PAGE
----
Agata Jastrząbek Filarowska
My research And the Word became Flesh stems from the desire to transition from logos (rational thought/written word/semantics) to egeneto (flesh/essence/all senses of perception/act/sound of a word).
"Logos sarks egeneto", a phrase from the original Greek text of the Bible (gospel of John, 1:14), can be translated in various ways: “the mind became the flesh” and “the sense/essence has materialized itself”. Logos is a word, a mind, a measure and a sense. The research is hearing, seeing and touching the sense of life – because the sense of life has manifested itself. It is experiencing logos: what we can see, hear, smell and touch with our hands.
And the Word became Flesh is both the subject of my research as well as its methodology.
The intention is to transition from secondary written sources to primary sources: action, experience, practice, sensation and perception. To practice this transition, I am employing various tools, which I find useful: the daily practice of music learning and Alexander Technique, which includes my own empirical experience in breathing, standing, walking, moving the bow when playing the instrument, interacting with another person who is playing along.
It is because of the transcendence of the material experience that the spiritual occurs.
I wish to place ‘inhibition’ and ‘end-gaining’ in the center of my empirical research: to be able to pause, say ‘stop’, release the tension, and to ‘refresh’ the action at its different stage without aiming for any pre-fixed result. ‘Inhibition’ and ‘end-gaining’ are terms borrowed from the Alexander Technique. ‘Inhibition’ is a momentary thought that precedes the action itself, in order for the movement to occur with less muscular interference in the body. Inhibition is a pause to allow for a change in the approach to an action. ‘End-gaining’ is a universal habit and a tendency to keep our mind and actions focused on an end result whilst losing sight of, and frequently at the expense of, the means-whereby the result is achieved.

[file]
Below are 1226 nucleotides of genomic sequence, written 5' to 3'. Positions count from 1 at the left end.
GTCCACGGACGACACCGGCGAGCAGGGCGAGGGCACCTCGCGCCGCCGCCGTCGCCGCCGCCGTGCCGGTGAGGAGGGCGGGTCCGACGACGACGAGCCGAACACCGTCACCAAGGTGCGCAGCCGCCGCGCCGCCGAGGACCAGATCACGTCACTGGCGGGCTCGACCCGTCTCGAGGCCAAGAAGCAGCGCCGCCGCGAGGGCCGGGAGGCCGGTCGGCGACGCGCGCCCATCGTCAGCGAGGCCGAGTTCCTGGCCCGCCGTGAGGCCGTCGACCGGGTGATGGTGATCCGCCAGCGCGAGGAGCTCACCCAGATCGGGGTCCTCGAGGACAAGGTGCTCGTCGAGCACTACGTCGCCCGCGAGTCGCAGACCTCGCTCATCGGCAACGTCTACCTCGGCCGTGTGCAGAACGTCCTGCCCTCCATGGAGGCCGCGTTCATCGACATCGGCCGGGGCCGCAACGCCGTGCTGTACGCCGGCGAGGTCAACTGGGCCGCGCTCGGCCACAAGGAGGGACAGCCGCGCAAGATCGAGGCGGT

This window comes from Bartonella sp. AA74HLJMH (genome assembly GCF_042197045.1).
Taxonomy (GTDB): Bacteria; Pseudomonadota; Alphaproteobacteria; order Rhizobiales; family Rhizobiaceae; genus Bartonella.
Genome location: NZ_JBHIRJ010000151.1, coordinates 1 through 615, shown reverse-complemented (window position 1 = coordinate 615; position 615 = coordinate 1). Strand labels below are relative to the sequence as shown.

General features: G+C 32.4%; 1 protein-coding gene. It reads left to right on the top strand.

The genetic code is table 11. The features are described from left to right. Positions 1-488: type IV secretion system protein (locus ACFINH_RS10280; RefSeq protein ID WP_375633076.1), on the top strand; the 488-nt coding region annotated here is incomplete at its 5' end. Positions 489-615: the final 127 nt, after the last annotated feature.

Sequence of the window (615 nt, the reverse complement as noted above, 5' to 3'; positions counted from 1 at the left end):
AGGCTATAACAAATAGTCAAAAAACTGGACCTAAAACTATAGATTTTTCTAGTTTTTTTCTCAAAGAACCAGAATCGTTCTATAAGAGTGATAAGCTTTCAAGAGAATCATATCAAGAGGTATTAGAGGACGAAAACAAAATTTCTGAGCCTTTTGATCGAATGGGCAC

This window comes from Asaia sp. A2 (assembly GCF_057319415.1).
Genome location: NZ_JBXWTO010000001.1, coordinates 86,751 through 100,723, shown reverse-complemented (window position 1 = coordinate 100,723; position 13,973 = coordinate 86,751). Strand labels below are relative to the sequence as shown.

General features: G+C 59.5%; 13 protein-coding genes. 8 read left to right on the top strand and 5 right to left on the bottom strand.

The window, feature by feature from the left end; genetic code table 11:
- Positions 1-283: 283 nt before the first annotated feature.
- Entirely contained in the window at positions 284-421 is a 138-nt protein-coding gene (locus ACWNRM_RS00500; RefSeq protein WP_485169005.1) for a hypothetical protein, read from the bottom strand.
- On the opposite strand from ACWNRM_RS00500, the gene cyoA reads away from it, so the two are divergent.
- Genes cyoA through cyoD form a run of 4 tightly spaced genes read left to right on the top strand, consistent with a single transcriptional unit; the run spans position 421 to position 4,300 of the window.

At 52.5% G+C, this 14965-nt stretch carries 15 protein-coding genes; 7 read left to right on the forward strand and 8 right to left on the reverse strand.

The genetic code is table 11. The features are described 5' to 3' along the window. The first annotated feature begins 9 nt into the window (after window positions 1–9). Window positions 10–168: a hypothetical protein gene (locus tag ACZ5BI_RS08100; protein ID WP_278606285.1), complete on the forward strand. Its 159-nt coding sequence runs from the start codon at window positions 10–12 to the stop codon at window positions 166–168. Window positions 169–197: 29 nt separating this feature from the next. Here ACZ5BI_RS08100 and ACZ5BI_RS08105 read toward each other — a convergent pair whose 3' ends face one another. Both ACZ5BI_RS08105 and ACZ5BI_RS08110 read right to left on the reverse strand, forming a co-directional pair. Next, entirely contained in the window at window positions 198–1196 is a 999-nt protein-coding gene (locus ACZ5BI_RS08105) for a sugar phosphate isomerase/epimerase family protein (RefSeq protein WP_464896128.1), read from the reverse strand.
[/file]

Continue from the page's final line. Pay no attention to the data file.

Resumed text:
I am learning to play on the kamancheh (Iranian spike fiddle) and the cello. Kamancheh is one of the oldest bow instruments, the grandmother of cello and violin. It comes from Persia and its sound is ‘less tuned’ than the sound of western classical cello. Kamancheh is more sensitive to the environment (humidity) and more mobile than a cello. The cello is much bigger and heavier and it vibrates against my body. Both are held between legs and are often described as instruments that resemble the human voice. On the kamancheh, I am learning Radif, old melodic figures preserved by oral tradition in Persia, which opened a new way of playing and hearing music.
I am interested in exploring the dialectic of tension between the spiritual/mundus imaginalis and material/physical/erotic and to bring these seemingly incongruent elements into play with one another.
Mundus imaginalis (Malakut), the Imaginal Forms, the Imaginal World (alam mithali), the world of the Soul and souls; it is defined by their median and mediating situation between the intellectual and sensible worlds. It is a cognitive power in its own right. - paraphrased from the introduction to the book Spiritual Body and Celestial Earth. From Mazdean Iran to Shiite Iran (1960) by Henry Corbin.
Voice, as a vocal expression of breath, is another element of focus in my mind and body learning praxis.
In What Sense The Body Of The Faithful Believer Is The Earth Of His Paradise is the title of a presentation of my research in collaboration with Juliette Lacroix, a cellist and a body.
Agata Jastrząbek Filarowska was born in Stargard Szczeciński in Poland. She graduated with a BA in European Studies and an MA in Arts and Heritage Management, Education and Policy from the University of Maastricht in the Netherlands.
Agata is predominantly interested in the poetics of life, the condition of vulnerability, the learning and unlearning resonant body. Through her embodied research she explores the vital tension between the physical and the spiritual. Music learning practice and the Alexander Technique are one of her essential methodology tools.
She lives in Brussels.